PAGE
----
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    Expert Column: Optimizing the Grocery Chain Portfolio

    How supermarkets can compete with nontraditional retail channels

    By Mark Richardson, Huntley, Mullaney, Spargo & Sullivan Inc.

    During the recession, many brick-and-mortar retailers had to pull back and re-evaluate their portfolios to guard profit margins. Traditional grocery stores were no different. Store consolidation and the shift of customer traffic to nontraditional grocers, such as online grocers, created the need for traditional chains to evolve, adapt and, in many cases, reduce store counts.

    With modest economic growth, now is the time for grocers to refresh and reinvest in strong stores, as well as re-evaluate underperformers. Performing a strategic review focused on optimizing the real estate portfolio is necessary to reduce costs and provide the financial basis needed for reinvestment.

    Grocery stores have long been anchors in large shopping plazas, creating the underpinnings of customer traffic. As competitors like Walmart, Target and large online retailers such as Amazon push to take market share, traditional grocers must push to be more competitive to retain their customer base and stay profitable or even survive. Optimizing the grocery chain's portfolio of leases should be a central part of the strategy used by management to improve sagging margins at underperforming stores, strengthen high performers and determine where to invest savings. Assessing store performance in the context of defined financial metrics and overall occupancy liability is a critical first step to creating a detailed plan to optimize the portfolio and remain competitive in the marketplace.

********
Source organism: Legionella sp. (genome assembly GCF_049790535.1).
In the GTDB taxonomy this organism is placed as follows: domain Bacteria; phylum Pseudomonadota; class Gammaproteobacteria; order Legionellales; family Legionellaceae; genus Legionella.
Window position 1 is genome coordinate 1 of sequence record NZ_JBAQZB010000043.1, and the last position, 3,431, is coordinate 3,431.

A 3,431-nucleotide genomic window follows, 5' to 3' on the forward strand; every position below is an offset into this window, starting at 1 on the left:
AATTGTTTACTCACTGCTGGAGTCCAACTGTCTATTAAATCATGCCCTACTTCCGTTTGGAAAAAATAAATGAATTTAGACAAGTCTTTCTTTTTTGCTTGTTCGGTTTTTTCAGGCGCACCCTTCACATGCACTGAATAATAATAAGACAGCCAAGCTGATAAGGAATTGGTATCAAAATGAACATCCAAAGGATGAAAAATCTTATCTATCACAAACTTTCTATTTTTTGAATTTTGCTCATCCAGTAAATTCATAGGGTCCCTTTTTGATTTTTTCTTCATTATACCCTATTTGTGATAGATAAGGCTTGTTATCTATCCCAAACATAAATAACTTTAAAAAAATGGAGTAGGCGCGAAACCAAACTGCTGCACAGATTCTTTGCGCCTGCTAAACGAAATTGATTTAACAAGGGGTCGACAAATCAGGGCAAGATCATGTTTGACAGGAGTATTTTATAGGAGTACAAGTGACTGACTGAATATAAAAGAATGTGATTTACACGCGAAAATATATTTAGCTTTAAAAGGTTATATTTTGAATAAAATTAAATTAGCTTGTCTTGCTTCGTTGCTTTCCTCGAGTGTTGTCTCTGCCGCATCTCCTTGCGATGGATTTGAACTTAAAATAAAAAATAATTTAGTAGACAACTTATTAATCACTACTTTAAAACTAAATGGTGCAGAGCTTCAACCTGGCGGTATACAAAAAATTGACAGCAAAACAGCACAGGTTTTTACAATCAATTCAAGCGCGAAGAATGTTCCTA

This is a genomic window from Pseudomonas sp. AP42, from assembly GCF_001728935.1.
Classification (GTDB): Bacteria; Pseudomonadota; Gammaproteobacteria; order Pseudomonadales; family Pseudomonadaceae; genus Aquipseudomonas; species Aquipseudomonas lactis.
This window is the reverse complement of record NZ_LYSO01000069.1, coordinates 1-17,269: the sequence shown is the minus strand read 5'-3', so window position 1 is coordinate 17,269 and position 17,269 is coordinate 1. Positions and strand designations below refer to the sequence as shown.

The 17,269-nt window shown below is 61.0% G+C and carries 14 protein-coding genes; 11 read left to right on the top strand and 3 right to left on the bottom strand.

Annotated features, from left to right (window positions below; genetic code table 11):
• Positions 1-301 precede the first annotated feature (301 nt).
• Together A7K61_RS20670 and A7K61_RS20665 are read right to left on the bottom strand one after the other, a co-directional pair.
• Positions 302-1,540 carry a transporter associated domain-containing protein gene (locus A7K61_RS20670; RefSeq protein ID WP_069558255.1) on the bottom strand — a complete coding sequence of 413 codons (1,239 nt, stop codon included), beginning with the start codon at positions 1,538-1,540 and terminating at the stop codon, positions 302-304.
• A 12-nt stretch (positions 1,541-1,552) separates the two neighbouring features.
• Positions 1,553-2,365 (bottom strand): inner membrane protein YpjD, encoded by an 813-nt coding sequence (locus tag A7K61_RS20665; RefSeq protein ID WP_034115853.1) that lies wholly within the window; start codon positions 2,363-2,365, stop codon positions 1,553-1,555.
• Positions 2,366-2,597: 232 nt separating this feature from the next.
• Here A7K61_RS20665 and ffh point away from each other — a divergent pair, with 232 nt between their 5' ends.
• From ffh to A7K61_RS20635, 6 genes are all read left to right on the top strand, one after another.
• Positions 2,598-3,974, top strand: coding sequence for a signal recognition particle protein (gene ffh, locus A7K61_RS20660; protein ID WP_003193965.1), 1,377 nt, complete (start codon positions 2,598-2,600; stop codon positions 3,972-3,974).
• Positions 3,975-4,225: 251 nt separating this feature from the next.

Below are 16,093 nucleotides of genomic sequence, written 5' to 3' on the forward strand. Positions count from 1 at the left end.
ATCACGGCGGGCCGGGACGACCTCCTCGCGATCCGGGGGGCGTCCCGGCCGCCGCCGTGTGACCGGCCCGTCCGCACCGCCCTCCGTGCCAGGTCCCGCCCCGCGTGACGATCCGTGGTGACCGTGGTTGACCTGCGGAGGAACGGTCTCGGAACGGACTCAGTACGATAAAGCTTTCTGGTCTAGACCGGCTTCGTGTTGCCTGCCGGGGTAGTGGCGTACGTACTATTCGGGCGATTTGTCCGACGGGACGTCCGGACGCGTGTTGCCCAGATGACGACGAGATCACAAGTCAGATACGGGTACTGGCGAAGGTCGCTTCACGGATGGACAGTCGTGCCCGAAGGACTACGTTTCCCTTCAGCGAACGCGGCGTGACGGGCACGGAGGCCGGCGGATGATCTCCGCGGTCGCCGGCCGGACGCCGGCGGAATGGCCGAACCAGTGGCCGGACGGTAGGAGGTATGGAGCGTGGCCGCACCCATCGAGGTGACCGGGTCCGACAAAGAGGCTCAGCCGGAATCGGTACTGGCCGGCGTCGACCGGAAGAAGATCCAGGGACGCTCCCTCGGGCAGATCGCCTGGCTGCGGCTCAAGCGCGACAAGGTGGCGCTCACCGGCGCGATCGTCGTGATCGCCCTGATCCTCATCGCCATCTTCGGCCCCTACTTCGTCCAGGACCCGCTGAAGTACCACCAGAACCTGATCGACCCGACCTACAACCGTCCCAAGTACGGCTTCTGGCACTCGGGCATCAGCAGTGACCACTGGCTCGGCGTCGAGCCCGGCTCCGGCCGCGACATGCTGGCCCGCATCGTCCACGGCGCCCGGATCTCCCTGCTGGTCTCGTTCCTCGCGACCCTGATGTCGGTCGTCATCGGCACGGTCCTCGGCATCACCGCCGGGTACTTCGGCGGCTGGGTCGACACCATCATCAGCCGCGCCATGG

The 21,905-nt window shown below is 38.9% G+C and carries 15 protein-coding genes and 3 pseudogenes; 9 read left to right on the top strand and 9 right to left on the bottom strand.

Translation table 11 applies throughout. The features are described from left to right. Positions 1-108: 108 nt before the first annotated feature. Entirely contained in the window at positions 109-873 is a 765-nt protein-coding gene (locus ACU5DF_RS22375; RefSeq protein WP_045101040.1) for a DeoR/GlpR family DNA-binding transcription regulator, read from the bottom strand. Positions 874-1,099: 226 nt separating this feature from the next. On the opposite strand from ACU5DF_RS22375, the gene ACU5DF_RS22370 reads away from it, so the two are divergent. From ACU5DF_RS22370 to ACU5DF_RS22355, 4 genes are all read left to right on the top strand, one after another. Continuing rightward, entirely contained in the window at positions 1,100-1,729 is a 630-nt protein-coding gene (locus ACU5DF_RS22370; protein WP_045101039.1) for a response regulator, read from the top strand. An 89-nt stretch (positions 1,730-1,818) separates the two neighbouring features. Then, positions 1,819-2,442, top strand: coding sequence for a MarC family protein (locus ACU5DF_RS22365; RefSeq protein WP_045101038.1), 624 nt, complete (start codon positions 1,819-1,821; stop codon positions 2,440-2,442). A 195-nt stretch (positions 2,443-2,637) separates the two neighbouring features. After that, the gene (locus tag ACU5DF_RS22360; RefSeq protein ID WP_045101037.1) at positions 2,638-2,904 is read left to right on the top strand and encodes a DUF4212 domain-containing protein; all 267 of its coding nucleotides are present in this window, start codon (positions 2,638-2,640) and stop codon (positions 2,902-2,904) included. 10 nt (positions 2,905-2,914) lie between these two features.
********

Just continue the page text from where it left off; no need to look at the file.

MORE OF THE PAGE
Assess Your Stores

    A strategic portfolio review should be comprehensive of all stores within the chain and consider the important aspects of each store's operational strengths and weaknesses; along with key P&L and occupancy metrics compared with system averages. Management should then conduct a fresh operational review of past and current performance for each store and revisit future expectations. An assessment of lease liability, including rent, escalations and other occupancy charges remaining throughout the full term must also be taken into account. With a complete and thorough portfolio assessment, an effective strategic review will then categorize stores and determine which underperformers are fixable through reinvestment, restructuring or a combination of both. Tenants can often work together with landlords to obtain remodel capital and rent reductions with lengthened terms, which can improve the capitalized asset value of the center. In addition, a longer-term stable lease with a center’s anchor can support the landlord's efforts to attract and retain other tenants.

    Execute a Plan

    Finally, developing a plan of execution that addresses current issues and proactively manages store assets on an ongoing basis is critical to optimizing a portfolio and keeping it in top shape. Grocery retailers need to quantify aggregate lease obligations and understand which locations have the highest impact on occupancy expense with low contribution to the bottom line on a relative basis. In addition, it's important to focus on the internal process by which the chain manages lease obligations. Rather than addressing lease obligations at the outset or at the time of renewal, lease terms should be frequently reviewed to determine where opportunities may lie in conjunction with the operational performance of each location.